Occupational therapists help people whose capabilities have been impaired by illness, injury, developmental disorders, emotional or psychological disorders or the aging process.
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People in this occupation:
Estimated median employment income based on 2021 Job Bank median hourly wage rate (median annual salary = hourly wage rate x 40 (hours per week) x 52.14 (weeks per year))
Note:Estimated median employment income based on 2021 Job Bank median hourly wage rate (median annual salary = hourly wage rate x 40 (hours per week) x 52.14 (weeks per year))
Source: 2021 Job Bank Wage Report
Source: B.C. Labour Market Outlook
10 year expected job openings: 1,000
N/A - Data not available
Occupational therapists may specialize in working with specific populations such as children or adults, or persons with distinct problems such as dementia, traumatic brain injury and chronic pain. They may also provide special interventions such as return-to-work programs.
Occupational therapists work in a variety of settings, such as hospitals, rehabilitation clinics, day programs, home-care programs, schools and industry. They also work in settings where clients live or work or in community settings (where clients participate in leisure activities).
Employees generally work 40 hours per week during standard office hours, however, evening, weekend and shift work may also be required.
Work in this field can be both physically and emotionally demanding since it involves helping people through rehabilitation. Therapists may have to do considerable lifting, carrying, walking, standing and crouching. In some practices, therapists may also have to use a computer for extended periods of time during report preparation.
Source: 2016 Census
Beginning in 2010, the Canadian Association of Occupational Therapists (CAOT) only grants accreditation to graduates with a master's degree in occupational therapy.
Registration to practice in B.C. requires:
The University of British Columbia (UBC) is currently the only institution in the province that offers a college-approved program in occupational therapy. For more information, visit the UBC School of Rehabilitation Sciences website at www.rehab.ubc.ca.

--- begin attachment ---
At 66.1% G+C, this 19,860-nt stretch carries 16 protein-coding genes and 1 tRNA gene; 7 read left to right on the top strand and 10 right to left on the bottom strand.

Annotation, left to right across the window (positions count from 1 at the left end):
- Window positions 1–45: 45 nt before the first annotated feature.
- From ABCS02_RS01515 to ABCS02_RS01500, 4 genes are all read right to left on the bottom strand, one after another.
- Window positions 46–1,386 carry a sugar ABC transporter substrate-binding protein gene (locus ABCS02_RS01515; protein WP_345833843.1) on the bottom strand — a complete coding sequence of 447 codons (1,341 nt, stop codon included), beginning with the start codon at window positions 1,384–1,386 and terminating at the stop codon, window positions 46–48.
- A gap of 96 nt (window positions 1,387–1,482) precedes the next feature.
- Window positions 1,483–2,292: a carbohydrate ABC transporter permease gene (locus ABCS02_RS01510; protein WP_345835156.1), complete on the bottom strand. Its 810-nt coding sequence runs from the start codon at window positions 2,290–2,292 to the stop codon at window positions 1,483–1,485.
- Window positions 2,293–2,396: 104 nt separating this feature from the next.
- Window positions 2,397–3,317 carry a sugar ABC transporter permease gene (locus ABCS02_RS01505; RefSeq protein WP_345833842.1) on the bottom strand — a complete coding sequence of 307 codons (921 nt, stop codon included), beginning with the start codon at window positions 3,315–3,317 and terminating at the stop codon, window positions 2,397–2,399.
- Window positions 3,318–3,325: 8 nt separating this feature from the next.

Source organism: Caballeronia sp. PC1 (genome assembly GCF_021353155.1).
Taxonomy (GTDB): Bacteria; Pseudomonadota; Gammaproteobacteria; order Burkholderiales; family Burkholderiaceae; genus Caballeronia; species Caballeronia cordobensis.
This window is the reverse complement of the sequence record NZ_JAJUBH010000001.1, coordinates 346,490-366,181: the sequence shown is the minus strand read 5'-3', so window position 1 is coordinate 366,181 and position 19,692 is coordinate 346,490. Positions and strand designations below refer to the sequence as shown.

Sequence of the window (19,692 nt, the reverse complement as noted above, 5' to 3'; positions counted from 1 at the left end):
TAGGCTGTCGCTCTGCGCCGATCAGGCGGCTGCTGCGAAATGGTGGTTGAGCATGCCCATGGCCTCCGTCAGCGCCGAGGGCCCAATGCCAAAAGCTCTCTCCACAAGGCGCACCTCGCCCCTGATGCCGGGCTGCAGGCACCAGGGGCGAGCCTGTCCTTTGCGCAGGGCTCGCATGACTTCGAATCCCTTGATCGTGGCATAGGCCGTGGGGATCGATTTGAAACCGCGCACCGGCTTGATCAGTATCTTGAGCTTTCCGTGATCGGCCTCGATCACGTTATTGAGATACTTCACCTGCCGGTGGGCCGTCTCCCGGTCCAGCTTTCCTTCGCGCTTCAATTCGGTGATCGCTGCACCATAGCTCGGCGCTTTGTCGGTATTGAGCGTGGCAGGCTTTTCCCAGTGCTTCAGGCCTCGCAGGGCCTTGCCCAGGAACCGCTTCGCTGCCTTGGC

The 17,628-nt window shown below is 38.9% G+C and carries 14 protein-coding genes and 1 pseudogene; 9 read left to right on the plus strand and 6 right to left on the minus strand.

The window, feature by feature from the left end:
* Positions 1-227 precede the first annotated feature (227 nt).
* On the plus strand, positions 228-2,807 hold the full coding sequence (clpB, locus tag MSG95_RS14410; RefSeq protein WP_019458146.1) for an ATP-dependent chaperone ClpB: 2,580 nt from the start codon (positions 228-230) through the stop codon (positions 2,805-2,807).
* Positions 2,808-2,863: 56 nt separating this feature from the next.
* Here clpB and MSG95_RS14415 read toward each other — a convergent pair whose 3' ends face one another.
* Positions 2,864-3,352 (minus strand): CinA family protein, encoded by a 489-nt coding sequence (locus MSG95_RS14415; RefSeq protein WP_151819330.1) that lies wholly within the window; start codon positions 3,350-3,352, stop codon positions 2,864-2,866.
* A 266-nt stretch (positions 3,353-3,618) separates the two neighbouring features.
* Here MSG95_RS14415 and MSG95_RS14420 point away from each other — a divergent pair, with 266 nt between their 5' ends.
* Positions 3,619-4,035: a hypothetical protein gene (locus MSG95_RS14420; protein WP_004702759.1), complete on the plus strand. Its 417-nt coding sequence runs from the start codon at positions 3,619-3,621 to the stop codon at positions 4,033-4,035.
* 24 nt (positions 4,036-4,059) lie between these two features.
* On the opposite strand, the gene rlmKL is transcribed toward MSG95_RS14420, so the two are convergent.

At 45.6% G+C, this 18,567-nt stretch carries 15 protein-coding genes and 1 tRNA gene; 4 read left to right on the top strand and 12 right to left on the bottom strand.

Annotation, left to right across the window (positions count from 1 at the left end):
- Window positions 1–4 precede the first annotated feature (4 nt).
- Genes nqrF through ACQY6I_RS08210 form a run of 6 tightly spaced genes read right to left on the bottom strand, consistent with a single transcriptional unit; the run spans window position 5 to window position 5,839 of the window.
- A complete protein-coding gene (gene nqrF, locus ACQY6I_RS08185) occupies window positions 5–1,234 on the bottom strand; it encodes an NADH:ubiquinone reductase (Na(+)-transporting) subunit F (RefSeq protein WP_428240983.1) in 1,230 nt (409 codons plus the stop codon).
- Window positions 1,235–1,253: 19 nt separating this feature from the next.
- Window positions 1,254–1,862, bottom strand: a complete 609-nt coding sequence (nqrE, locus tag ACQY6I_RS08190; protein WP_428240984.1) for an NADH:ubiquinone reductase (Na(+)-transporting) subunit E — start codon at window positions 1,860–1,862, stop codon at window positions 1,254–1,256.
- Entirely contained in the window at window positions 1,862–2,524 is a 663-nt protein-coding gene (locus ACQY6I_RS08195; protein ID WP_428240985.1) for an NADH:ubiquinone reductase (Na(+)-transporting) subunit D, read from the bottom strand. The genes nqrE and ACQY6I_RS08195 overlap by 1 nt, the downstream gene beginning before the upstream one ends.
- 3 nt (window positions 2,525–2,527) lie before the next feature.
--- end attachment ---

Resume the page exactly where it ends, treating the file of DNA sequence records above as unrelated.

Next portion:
Occupational therapists must be registered members of the College of Occupational Therapists of British Columbia (COTBC) to legally practise in the province. The COTBC is the regulatory body that sets entry to practice requirements (establishing education qualifications; fieldwork requirements; entry level competencies and registration requirements); setting standards for practice and ethical conduct; and implementing quality assurance programs such as continuing competence standards to assure continued safe, quality practice.
Occupational therapists who are certified for that occupation by a regulator elsewhere in Canada can apply for the same certification from the regulator in B.C. Under the terms of the Canadian Free Trade Agreement (CFTA), most applicants who are transferring their credentials from elsewhere in Canada will not be required to complete additional training or testing. However, the B.C. regulator may ask applicants to provide further information such as a letter of good standing, references, or criminal record check.
For those who trained outside of Canada and never received certification from any Canadian jurisdiction, a full assessment is likely needed. Most occupational regulators have a process for assessment and recognize internationally trained applicants.
Contact the College of Occupational Therapists of BC for details on how to apply for certification in B.C.
For information about labour mobility in Canada, visit www.workersmobility.ca.
View a list of B.C. occupational regulators.
For more information about programs offered specifically for this career, visit EducationPlannerBC.
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Job growth will be due to an aging population, increased life expectancy, technological advancements, greater social health awareness and a shift toward ambulatory care (for patients who do not need to stay in a health-care facility overnight). The majority of job openings will result from new job creation. Further, since women make up a high share of these workers, there are many openings from maternity leave.
Occupational therapists are in high demand throughout the province. At present, the number of new graduates is insufficient to meet demand. This shortage has provided expanded opportunities for new graduates to practise in areas that typically would have required a higher level of experience. More opportunities for on-the-job training and mentorship will also likely become available as a result of shortages.
Industry reports that the trend for workers moving to community practice (private practice) is expected to continue, as privatization and insurance coverage for occupational therapy services becomes more common.
Some practices have adopted technologies for consultations provincewide. The move to electronic health records requires computer skills and basic office software knowledge. Occupational therapists may also work more often on teams delivering services through tele-health technologies.
In hospital settings, most occupational therapists begin at an Occupational Therapist Grade I level. Advancement into managerial positions is possible with additional training and experience.
Opportunities to move into consultant positions or specializations within occupational therapy (i.e., quality assurance and research) are increasingly becoming available. Occupational therapists may also become teachers in their field.